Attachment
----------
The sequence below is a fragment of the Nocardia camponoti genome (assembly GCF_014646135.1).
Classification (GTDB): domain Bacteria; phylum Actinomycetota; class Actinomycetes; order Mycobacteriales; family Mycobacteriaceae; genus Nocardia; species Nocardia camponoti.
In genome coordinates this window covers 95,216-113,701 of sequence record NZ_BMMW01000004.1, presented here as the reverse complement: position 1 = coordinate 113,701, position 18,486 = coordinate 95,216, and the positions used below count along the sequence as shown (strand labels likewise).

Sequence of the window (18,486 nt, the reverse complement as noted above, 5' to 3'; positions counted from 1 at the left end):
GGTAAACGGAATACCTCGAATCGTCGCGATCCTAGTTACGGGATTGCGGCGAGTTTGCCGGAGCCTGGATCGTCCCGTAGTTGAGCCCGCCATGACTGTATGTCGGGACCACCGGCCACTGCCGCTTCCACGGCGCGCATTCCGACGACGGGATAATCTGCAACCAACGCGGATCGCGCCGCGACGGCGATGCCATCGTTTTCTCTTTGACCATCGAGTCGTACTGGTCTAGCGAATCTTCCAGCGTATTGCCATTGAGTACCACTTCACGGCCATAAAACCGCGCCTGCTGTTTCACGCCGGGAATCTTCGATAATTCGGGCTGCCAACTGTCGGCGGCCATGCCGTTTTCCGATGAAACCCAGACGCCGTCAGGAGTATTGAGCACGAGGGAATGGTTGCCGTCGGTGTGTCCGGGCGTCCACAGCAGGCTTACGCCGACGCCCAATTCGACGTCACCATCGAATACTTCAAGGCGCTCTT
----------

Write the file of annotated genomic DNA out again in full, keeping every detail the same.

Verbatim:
The sequence below is a fragment of the Nocardia camponoti genome (assembly GCF_014646135.1).
Classification (GTDB): domain Bacteria; phylum Actinomycetota; class Actinomycetes; order Mycobacteriales; family Mycobacteriaceae; genus Nocardia; species Nocardia camponoti.
In genome coordinates this window covers 95,216-113,701 of sequence record NZ_BMMW01000004.1, presented here as the reverse complement: position 1 = coordinate 113,701, position 18,486 = coordinate 95,216, and the positions used below count along the sequence as shown (strand labels likewise).

Sequence of the window (18,486 nt, the reverse complement as noted above, 5' to 3'; positions counted from 1 at the left end):
GGTAAACGGAATACCTCGAATCGTCGCGATCCTAGTTACGGGATTGCGGCGAGTTTGCCGGAGCCTGGATCGTCCCGTAGTTGAGCCCGCCATGACTGTATGTCGGGACCACCGGCCACTGCCGCTTCCACGGCGCGCATTCCGACGACGGGATAATCTGCAACCAACGCGGATCGCGCCGCGACGGCGATGCCATCGTTTTCTCTTTGACCATCGAGTCGTACTGGTCTAGCGAATCTTCCAGCGTATTGCCATTGAGTACCACTTCACGGCCATAAAACCGCGCCTGCTGTTTCACGCCGGGAATCTTCGATAATTCGGGCTGCCAACTGTCGGCGGCCATGCCGTTTTCCGATGAAACCCAGACGCCGTCAGGAGTATTGAGCACGAGGGAATGGTTGCCGTCGGTGTGTCCGGGCGTCCACAGCAGGCTTACGCCGACGCCCAATTCGACGTCACCATCGAATACTTCAAGGCGCTCTT